After the death of her mother, seventh-grader Serena finds herself facing the day-to-day challenges of caring for herself and her younger brother, Henry, all while attempting to lead a normal pre-teen life.
Seventh-grader Serena Shaw is trying to keep up at school while rehearsing for the lead role in the spring musical and dealing with a father so "blue" he is nearly catatonic. With the aid of a not-so-secret admirer, as well as a growing sense of self-confidence, she faces the challenges of caring for herself and her ball-of-charm younger brother—all while attempting to lead the life of a normal pre-teen.
Readers will be drawn into this convincing portrait of a vivacious young person who is on a path to discovering that taking on responsibility sometimes means finding the best way to ask for help.
In this coming-of-age tale, Jones creates a moving portrait of a girl forced by her mother's death and her father's incapacitating depression to accept adult household and child-raising responsibilities. Whether making afterschool arrangements for her younger brother, Henry; rehearsing for her role in the school play; handling laundry, shopping, and cooking; or finding time for homework, seventh-grader Serena responds with grace, fortitude, and humor to her challenges until, incrementally, they begin to overwhelm her. Jones (Finding My Place) offers a harrowing depiction of depression as witnessed and comprehended through young eyes, the suspense centering on whether Serena will recognize the gravity of her father's illness in time to seek help. Complex relationships with friends emphasize Serena's exposure to a wide range of social choices. Visual and dramatic arts figure highly: singing provides Serena with her one trusted mode of self-expression, while the novel's title refers to Henry's painting of Serena, which creates a turning point moment. Jones leaves readers with a sense of hope, though it's clear Serena and Henry's problems are far from over. Ages 10 14.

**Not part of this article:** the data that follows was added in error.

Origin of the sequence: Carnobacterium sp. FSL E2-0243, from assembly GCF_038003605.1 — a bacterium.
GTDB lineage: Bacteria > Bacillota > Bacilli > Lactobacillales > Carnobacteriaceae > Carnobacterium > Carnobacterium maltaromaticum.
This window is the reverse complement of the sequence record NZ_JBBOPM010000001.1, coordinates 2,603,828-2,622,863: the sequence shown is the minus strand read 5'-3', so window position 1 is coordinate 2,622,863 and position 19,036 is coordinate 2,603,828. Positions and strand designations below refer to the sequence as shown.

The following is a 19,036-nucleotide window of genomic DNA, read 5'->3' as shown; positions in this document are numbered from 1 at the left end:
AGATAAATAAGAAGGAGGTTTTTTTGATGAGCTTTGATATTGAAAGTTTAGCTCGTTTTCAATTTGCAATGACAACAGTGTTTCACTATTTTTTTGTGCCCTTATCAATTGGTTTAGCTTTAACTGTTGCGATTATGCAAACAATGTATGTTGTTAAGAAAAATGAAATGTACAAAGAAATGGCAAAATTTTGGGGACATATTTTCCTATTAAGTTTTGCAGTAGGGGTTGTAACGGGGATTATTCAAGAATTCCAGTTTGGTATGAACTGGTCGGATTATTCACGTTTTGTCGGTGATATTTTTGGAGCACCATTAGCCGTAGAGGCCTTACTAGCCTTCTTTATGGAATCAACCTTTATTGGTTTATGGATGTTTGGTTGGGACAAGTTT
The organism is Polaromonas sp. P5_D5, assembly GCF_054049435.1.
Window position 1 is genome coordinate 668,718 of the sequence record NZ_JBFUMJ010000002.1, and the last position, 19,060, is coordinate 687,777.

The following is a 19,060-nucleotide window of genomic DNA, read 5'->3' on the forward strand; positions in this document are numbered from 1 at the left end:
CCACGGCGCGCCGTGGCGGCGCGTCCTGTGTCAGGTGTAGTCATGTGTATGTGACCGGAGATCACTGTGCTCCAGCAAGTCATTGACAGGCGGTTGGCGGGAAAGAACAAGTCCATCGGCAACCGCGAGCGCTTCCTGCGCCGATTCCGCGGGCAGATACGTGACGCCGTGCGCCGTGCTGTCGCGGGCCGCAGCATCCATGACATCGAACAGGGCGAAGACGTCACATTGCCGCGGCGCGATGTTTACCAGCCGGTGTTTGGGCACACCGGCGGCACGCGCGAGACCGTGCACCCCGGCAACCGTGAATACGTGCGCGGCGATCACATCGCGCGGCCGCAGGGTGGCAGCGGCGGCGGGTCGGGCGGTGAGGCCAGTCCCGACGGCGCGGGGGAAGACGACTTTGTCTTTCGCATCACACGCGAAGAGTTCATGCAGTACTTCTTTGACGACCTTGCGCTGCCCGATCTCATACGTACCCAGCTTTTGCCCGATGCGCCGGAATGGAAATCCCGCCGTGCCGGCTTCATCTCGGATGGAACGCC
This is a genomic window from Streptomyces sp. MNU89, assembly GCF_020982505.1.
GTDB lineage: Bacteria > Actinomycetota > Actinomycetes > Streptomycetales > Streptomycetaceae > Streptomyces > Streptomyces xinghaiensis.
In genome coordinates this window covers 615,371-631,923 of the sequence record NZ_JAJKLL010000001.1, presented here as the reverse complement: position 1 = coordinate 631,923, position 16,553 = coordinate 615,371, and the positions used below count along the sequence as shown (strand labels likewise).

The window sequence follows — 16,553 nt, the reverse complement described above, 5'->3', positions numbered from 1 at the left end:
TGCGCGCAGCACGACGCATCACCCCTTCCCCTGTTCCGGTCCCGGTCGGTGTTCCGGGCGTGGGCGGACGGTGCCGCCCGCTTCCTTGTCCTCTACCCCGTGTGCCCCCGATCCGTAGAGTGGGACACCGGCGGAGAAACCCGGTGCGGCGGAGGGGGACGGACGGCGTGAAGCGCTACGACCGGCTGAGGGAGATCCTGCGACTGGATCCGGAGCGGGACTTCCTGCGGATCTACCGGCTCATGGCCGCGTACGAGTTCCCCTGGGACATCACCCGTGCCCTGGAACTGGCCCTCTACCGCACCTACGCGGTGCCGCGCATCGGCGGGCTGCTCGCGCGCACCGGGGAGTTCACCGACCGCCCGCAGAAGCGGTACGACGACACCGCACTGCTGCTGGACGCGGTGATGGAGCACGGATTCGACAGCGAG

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The Touching and Magnificent Silhouetted by Blue
Silhouetted By Blue is a very touching and enjoyable book. I believe it shows a new way to grief, as it shows Serena having to take care of things at home, taking care of her little brother, her grades, the play, and her huge crush on Elijah, all on top of her father's deep depression stage. She really shows young readers how much they should appreciate their families and how have the courage to ask for help.